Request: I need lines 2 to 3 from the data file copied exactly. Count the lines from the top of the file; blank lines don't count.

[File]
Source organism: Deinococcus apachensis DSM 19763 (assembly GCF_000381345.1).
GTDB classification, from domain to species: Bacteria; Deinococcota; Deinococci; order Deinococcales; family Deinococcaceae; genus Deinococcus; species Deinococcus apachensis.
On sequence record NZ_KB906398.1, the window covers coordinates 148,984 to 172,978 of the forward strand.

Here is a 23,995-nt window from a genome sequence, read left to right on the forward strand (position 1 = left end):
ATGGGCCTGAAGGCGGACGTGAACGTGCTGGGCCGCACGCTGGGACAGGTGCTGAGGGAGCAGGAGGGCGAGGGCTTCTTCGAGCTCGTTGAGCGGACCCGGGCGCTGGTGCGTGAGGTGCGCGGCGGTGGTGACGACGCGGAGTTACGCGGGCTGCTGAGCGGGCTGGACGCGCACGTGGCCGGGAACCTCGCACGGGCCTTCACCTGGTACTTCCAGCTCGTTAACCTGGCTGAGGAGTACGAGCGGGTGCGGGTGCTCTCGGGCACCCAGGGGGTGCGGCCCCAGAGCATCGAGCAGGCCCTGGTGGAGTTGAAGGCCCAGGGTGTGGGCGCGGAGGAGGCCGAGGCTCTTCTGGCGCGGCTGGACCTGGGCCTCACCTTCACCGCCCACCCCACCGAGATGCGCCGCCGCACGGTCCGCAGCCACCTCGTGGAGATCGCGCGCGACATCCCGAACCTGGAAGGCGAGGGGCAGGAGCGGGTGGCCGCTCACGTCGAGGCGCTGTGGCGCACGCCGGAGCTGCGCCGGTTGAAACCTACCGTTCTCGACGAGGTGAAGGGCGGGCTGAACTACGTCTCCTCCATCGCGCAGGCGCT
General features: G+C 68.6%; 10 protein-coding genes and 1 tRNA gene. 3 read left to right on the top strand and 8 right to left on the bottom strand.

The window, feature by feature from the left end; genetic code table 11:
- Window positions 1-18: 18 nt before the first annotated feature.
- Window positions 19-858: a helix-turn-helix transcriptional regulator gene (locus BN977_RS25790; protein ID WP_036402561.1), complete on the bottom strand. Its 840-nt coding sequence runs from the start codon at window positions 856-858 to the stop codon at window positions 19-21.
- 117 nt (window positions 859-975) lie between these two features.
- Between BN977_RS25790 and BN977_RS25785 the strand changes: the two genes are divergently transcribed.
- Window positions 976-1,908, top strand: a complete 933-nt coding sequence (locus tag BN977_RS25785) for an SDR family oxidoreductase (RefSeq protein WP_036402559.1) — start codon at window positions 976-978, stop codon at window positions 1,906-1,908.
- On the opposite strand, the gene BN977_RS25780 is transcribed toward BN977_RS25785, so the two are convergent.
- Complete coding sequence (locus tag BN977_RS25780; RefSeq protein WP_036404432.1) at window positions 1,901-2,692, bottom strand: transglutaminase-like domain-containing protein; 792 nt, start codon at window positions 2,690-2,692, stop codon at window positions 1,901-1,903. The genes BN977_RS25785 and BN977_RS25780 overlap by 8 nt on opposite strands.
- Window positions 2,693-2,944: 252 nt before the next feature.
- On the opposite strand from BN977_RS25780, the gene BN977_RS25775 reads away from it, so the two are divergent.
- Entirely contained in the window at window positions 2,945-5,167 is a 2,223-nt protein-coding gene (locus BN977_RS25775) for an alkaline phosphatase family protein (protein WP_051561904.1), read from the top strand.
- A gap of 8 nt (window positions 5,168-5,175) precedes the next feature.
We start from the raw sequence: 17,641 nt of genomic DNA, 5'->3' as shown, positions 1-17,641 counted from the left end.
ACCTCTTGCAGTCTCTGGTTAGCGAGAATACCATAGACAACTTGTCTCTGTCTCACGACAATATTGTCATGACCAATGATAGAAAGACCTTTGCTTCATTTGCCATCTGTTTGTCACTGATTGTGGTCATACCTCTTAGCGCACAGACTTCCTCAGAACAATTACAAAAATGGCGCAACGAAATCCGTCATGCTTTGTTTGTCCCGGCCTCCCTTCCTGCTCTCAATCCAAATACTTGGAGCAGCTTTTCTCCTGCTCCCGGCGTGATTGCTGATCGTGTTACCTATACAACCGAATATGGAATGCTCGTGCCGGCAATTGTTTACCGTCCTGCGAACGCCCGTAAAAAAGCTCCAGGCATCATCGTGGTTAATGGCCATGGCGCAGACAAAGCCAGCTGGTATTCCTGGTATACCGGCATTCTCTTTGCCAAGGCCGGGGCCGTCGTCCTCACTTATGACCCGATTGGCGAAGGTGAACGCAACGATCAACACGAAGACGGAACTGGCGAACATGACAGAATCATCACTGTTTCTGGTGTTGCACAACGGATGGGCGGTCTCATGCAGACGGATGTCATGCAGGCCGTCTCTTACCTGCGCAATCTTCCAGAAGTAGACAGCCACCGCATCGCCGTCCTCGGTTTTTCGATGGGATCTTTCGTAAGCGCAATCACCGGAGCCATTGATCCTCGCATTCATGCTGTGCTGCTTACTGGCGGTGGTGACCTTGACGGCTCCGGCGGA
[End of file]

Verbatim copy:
GTDB classification, from domain to species: Bacteria; Deinococcota; Deinococci; order Deinococcales; family Deinococcaceae; genus Deinococcus; species Deinococcus apachensis.
On sequence record NZ_KB906398.1, the window covers coordinates 148,984 to 172,978 of the forward strand.